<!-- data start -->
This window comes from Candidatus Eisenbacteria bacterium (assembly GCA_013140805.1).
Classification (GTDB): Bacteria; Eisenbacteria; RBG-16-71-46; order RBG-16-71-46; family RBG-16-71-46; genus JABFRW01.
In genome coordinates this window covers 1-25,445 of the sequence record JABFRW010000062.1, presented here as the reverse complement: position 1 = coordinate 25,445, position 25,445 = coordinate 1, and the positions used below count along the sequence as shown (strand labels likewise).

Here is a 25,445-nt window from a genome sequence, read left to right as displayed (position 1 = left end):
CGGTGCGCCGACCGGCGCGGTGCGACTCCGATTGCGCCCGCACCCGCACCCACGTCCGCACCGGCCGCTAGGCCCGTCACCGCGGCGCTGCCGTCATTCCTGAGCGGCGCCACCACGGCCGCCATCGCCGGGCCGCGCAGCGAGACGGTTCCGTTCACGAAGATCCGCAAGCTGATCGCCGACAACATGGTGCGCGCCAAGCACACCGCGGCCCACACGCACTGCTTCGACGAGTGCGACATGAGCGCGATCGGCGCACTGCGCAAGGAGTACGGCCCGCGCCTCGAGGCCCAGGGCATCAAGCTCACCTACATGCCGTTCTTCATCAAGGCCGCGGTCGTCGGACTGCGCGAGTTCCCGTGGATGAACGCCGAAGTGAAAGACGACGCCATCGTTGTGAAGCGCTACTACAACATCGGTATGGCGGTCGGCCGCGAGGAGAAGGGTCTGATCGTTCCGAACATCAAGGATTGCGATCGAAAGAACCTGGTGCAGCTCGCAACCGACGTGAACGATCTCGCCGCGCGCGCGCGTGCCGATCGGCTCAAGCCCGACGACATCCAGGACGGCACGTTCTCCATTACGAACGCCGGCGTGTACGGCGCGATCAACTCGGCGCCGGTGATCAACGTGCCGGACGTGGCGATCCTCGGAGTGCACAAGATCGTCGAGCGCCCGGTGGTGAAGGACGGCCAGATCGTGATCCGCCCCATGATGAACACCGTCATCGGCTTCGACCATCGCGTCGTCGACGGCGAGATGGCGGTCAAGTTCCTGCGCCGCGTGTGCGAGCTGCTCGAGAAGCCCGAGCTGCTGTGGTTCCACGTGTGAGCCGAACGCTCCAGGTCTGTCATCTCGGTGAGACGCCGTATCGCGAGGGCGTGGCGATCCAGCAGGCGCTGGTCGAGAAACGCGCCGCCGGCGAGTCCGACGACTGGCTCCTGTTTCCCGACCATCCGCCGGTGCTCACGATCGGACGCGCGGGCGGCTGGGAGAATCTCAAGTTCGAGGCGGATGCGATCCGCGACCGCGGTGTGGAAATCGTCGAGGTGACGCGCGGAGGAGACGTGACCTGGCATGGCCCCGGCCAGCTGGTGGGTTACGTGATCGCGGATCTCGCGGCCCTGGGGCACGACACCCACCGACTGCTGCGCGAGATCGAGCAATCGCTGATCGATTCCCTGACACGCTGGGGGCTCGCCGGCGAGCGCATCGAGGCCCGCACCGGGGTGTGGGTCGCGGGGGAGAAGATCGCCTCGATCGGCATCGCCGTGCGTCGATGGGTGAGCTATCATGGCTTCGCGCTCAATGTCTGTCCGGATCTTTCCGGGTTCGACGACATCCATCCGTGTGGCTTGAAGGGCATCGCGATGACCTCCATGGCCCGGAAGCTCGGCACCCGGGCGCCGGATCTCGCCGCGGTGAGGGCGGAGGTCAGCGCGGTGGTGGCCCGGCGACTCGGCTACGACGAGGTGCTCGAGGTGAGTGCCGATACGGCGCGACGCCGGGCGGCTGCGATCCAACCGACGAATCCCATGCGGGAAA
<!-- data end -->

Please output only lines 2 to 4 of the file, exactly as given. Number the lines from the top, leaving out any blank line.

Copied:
Classification (GTDB): Bacteria; Eisenbacteria; RBG-16-71-46; order RBG-16-71-46; family RBG-16-71-46; genus JABFRW01.
In genome coordinates this window covers 1-25,445 of the sequence record JABFRW010000062.1, presented here as the reverse complement: position 1 = coordinate 25,445, position 25,445 = coordinate 1, and the positions used below count along the sequence as shown (strand labels likewise).

Here is a 25,445-nt window from a genome sequence, read left to right as displayed (position 1 = left end):